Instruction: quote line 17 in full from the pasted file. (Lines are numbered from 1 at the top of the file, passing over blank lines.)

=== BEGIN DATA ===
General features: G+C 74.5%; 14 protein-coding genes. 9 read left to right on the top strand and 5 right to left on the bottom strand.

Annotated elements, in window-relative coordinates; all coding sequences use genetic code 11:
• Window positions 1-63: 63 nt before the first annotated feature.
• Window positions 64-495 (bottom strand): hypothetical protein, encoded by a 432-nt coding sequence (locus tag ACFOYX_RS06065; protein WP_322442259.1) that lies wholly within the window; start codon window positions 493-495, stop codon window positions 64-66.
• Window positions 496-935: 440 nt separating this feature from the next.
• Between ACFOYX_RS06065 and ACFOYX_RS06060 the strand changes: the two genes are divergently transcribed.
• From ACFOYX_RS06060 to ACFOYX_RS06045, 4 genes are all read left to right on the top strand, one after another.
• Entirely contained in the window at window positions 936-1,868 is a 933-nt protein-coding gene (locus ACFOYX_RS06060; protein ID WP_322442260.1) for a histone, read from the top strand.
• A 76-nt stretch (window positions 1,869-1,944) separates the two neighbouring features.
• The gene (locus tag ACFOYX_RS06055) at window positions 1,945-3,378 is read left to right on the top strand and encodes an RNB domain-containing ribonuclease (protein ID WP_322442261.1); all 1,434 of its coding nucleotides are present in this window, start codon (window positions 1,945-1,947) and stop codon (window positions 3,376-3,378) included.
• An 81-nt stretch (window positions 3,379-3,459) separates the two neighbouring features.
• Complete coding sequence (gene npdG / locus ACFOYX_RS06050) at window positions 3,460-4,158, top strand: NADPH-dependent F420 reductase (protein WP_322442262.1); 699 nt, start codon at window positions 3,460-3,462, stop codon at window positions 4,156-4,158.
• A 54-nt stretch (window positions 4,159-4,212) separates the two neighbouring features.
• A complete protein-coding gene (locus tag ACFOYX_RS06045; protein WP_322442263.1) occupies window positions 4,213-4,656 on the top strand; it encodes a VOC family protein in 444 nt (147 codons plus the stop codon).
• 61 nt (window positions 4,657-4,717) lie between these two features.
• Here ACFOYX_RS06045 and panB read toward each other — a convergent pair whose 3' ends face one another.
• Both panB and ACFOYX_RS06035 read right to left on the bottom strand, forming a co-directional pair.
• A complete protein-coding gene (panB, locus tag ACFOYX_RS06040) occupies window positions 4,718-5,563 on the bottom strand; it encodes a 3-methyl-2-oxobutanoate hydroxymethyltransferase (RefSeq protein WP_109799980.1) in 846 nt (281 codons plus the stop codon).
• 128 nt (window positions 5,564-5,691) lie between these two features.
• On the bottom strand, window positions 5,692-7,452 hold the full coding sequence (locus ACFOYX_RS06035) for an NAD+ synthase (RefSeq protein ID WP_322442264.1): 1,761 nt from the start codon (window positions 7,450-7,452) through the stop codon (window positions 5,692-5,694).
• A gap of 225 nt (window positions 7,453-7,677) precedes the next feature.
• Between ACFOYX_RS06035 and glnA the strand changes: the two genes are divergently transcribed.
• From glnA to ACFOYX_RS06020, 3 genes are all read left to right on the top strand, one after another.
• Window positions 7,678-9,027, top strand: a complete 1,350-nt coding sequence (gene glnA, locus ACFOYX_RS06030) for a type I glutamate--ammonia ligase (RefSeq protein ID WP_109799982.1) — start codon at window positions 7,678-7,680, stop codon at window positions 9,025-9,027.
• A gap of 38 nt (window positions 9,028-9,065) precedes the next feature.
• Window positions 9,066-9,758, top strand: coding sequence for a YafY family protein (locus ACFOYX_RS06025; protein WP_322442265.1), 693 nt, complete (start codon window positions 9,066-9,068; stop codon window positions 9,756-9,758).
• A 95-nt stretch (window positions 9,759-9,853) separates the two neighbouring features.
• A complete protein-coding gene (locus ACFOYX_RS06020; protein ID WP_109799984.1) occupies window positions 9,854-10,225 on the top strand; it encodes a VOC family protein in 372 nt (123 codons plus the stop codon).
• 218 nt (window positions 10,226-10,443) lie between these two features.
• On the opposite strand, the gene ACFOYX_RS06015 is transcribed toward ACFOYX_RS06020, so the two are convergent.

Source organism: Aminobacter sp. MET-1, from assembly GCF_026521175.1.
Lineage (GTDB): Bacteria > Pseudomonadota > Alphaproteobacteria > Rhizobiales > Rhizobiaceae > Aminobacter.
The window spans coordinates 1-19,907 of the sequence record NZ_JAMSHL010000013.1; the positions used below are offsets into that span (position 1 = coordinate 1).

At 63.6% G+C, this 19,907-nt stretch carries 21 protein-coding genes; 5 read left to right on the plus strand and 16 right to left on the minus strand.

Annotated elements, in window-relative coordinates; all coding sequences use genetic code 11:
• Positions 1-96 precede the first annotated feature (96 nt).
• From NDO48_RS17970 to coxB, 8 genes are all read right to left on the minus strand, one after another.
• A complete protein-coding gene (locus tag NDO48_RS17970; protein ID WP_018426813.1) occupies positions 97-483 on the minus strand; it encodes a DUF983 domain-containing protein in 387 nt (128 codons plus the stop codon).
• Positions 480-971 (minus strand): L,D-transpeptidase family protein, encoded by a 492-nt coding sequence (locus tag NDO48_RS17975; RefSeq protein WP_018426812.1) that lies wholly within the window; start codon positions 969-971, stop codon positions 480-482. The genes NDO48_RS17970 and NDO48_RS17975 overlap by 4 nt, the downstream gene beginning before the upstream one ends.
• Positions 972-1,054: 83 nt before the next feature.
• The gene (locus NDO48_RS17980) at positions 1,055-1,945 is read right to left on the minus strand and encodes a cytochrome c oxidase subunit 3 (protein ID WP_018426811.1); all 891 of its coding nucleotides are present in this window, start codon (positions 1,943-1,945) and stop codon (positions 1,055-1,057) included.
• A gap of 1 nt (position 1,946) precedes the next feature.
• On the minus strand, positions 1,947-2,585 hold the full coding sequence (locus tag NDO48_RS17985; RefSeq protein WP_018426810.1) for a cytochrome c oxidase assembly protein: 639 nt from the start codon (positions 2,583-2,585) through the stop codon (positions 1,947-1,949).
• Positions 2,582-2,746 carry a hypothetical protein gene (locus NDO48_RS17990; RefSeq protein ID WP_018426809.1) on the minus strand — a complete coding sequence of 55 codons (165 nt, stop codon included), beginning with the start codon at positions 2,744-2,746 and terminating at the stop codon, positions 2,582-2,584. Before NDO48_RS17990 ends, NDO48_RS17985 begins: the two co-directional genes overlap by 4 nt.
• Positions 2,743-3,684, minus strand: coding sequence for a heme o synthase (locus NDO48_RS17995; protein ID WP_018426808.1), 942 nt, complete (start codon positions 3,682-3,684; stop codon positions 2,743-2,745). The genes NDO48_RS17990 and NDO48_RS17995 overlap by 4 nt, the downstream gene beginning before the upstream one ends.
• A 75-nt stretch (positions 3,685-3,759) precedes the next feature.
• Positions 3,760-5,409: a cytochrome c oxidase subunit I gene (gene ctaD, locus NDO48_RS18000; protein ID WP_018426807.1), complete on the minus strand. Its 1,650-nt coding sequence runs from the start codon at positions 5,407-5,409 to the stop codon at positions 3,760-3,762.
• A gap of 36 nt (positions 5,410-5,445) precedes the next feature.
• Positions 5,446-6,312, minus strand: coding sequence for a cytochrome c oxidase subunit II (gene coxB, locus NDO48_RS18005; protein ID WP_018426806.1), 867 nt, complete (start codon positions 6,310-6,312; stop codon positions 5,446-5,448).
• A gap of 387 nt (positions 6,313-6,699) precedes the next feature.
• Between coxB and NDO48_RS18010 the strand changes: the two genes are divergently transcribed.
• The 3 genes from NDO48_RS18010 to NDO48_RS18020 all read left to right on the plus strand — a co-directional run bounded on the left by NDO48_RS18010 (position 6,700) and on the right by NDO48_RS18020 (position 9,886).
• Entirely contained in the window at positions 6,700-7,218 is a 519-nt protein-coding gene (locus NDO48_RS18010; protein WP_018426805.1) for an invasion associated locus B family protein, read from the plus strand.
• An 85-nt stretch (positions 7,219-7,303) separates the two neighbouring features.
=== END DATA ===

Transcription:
• Both panB and ACFOYX_RS06035 read right to left on the bottom strand, forming a co-directional pair.